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Slide 7 from a Bellevue School District slide deck entitled Equity Report, published on the district's website.

On one slide listing the District’s focus areas for the equity department, under the heading “Launch & Assessment of Culturally Relevant Teaching,” there’s a clarification that this means Black and brown history. There is no mention of curricula focused on Asian history.

I asked the Bellevue School District about its current equity goals, inclusion of Asian authors in language arts curriculum, and efforts to recruit and retain Asian teachers.

About their lack of teachers who reflect the diversity of their students, Michael May, Bellevue's Director of Communications, said over email, "We aim to increase our educator diversity racially and ethnically to more closely align with our student demographics. For example, our student demographics indicate our student population identifies as 43.2% Asian, yet 13.23% of our certificated staff identify as Asian/Pacific Islander and 15% of our certificated administrative staff identify as Asian/Pacific Islander. The disparity is realized and thus our strategic hiring goals are aligned." You can read the statement in full here.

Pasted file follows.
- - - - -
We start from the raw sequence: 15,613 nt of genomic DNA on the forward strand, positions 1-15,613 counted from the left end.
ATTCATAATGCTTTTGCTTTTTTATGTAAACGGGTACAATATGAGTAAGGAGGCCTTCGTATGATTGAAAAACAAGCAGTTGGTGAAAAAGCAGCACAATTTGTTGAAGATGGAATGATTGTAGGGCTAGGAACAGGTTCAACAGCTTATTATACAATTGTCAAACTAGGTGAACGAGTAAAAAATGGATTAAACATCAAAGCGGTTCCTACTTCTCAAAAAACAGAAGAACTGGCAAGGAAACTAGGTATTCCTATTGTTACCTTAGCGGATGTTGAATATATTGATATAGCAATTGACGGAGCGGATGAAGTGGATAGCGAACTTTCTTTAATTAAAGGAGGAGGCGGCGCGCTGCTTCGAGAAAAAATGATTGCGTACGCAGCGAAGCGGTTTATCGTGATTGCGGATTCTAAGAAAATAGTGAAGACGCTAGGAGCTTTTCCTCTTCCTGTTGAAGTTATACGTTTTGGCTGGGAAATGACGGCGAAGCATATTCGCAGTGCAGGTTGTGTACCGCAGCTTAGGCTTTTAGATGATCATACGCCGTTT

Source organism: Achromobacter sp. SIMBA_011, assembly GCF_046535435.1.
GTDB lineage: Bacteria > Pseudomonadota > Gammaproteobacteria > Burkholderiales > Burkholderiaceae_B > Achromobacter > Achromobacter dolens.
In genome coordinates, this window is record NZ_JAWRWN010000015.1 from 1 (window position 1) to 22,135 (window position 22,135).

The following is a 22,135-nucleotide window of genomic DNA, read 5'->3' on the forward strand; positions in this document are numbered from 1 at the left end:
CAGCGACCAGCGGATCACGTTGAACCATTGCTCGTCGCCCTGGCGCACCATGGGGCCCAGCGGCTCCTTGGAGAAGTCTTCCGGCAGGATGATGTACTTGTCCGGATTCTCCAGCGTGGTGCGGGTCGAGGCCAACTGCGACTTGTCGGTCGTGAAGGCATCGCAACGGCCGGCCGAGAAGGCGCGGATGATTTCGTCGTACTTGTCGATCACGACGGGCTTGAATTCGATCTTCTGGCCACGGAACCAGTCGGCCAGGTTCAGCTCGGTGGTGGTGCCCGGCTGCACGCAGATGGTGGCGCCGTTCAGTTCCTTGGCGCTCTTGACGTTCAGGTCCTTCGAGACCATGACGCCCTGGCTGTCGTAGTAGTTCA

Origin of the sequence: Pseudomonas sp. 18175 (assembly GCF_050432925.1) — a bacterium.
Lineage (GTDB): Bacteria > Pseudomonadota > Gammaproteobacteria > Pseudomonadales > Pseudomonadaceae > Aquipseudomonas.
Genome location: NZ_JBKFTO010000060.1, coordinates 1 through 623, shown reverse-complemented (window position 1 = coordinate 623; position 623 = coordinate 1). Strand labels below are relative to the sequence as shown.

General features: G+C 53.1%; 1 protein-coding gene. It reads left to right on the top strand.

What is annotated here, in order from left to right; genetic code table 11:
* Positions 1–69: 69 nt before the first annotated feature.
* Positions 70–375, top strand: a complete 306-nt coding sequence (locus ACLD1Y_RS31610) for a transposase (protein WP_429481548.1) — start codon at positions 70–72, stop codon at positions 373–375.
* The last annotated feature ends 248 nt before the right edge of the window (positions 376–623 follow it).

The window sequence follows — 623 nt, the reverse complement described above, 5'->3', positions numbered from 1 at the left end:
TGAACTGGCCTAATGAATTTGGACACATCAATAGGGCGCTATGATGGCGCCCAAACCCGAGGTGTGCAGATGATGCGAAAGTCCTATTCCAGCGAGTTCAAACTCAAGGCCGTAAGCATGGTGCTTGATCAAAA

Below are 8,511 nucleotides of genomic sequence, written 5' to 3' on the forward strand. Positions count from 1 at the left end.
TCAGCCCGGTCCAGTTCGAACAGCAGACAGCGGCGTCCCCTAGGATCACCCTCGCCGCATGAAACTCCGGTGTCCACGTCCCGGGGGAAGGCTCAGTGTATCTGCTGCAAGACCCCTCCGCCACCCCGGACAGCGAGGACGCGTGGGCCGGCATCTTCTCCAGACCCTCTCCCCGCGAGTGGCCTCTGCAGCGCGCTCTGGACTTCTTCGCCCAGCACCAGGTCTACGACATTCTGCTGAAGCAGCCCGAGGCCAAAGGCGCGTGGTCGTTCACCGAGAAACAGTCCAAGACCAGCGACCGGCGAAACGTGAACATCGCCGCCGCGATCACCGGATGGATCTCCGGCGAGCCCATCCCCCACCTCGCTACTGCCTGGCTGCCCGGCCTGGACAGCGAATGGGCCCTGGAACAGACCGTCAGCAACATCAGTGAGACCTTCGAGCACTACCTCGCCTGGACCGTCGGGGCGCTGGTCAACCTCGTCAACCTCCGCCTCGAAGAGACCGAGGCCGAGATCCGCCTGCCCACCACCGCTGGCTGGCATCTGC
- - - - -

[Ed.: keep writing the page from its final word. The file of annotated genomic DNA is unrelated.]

Here are a few points I noticed from Bellevue's statement:

  1. The District is taking ownership of the fact that their representation of Asian teachers is not proportional to the students they serve.
  2. There is no confirmation that any Asian authors have been added to the middle school humanities curriculum at the International School, although they do mention that Red Scarf Girl by Ji-li Jiang is part of the school's seventh grade history curriculum.